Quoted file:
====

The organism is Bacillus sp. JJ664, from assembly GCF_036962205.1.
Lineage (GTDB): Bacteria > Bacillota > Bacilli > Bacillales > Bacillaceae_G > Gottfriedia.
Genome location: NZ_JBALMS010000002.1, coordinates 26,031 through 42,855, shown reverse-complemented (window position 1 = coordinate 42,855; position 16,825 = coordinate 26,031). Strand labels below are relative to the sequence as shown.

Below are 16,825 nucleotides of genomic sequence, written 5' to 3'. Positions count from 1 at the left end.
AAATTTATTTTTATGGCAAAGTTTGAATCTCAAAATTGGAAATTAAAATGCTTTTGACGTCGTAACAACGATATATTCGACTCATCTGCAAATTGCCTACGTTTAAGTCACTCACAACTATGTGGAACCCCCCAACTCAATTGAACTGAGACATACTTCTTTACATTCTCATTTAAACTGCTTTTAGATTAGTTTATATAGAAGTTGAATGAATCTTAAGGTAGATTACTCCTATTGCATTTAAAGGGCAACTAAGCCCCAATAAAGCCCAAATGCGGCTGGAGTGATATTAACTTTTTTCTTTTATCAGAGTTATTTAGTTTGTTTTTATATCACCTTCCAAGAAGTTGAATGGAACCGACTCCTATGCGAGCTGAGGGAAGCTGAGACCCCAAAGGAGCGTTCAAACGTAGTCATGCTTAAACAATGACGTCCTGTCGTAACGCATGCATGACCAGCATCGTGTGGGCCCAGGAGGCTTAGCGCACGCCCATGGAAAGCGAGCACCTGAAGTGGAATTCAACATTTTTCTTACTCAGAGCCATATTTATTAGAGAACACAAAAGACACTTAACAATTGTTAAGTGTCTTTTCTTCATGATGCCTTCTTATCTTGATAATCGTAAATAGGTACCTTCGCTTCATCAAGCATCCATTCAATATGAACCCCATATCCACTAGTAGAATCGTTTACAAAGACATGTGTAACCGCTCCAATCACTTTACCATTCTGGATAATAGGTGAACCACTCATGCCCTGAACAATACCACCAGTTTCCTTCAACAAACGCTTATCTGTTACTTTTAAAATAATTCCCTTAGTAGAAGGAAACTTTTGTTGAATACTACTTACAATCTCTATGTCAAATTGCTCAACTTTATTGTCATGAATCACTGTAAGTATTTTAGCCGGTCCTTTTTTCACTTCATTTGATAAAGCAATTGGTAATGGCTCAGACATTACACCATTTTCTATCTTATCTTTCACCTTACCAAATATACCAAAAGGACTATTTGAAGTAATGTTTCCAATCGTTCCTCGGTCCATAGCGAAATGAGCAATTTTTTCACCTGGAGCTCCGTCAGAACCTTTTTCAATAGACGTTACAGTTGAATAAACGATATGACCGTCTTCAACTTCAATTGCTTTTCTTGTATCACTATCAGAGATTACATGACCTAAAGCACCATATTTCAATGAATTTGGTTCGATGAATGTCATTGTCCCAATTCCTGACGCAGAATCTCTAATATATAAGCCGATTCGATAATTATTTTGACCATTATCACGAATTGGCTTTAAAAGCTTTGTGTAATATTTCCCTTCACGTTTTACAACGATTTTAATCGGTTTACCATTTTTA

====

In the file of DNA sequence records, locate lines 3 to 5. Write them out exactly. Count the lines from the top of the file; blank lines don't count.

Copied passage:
Genome location: NZ_JBALMS010000002.1, coordinates 26,031 through 42,855, shown reverse-complemented (window position 1 = coordinate 42,855; position 16,825 = coordinate 26,031). Strand labels below are relative to the sequence as shown.

Below are 16,825 nucleotides of genomic sequence, written 5' to 3'. Positions count from 1 at the left end.
AAATTTATTTTTATGGCAAAGTTTGAATCTCAAAATTGGAAATTAAAATGCTTTTGACGTCGTAACAACGATATATTCGACTCATCTGCAAATTGCCTACGTTTAAGTCACTCACAACTATGTGGAACCCCCCAACTCAATTGAACTGAGACATACTTCTTTACATTCTCATTTAAACTGCTTTTAGATTAGTTTATATAGAAGTTGAATGAATCTTAAGGTAGATTACTCCTATTGCATTTAAAGGGCAACTAAGCCCCAATAAAGCCCAAATGCGGCTGGAGTGATATTAACTTTTTTCTTTTATCAGAGTTATTTAGTTTGTTTTTATATCACCTTCCAAGAAGTTGAATGGAACCGACTCCTATGCGAGCTGAGGGAAGCTGAGACCCCAAAGGAGCGTTCAAACGTAGTCATGCTTAAACAATGACGTCCTGTCGTAACGCATGCATGACCAGCATCGTGTGGGCCCAGGAGGCTTAGCGCACGCCCATGGAAAGCGAGCACCTGAAGTGGAATTCAACATTTTTCTTACTCAGAGCCATATTTATTAGAGAACACAAAAGACACTTAACAATTGTTAAGTGTCTTTTCTTCATGATGCCTTCTTATCTTGATAATCGTAAATAGGTACCTTCGCTTCATCAAGCATCCATTCAATATGAACCCCATATCCACTAGTAGAATCGTTTACAAAGACATGTGTAACCGCTCCAATCACTTTACCATTCTGGATAATAGGTGAACCACTCATGCCCTGAACAATACCACCAGTTTCCTTCAACAAACGCTTATCTGTTACTTTTAAAATAATTCCCTTAGTAGAAGGAAACTTTTGTTGAATACTACTTACAATCTCTATGTCAAATTGCTCAACTTTATTGTCATGAATCACTGTAAGTATTTTAGCCGGTCCTTTTTTCACTTCATTTGATAAAGCAATTGGTAATGGCTCAGACATTACACCATTTTCTATCTTATCTTTCACCTTACCAAATATACCAAAAGGACTATTTGAAGTAATGTTTCCAATCGTTCCTCGGTCCATAGCGAAATGAGCAATTTTTTCACCTGGAGCTCCGTCAGAACCTTTTTCAATAGACGTTACAGTTGAATAAACGATATGACCGTCTTCAACTTCAATTGCTTTTCTTGTATCACTATCAGAGATTACATGACCTAAAGCACCATATTTCAATGAATTTGGTTCGATGAATGTCATTGTCCCAATTCCTGACGCAGAATCTCTAATATATAAGCCGATTCGATAATTATTTTGACCATTATCACGAATTGGCTTTAAAAGCTTTGTGTAATATTTCCCTTCACGTTTTACAACGATTTTAATCGGTTTACCATTTTTA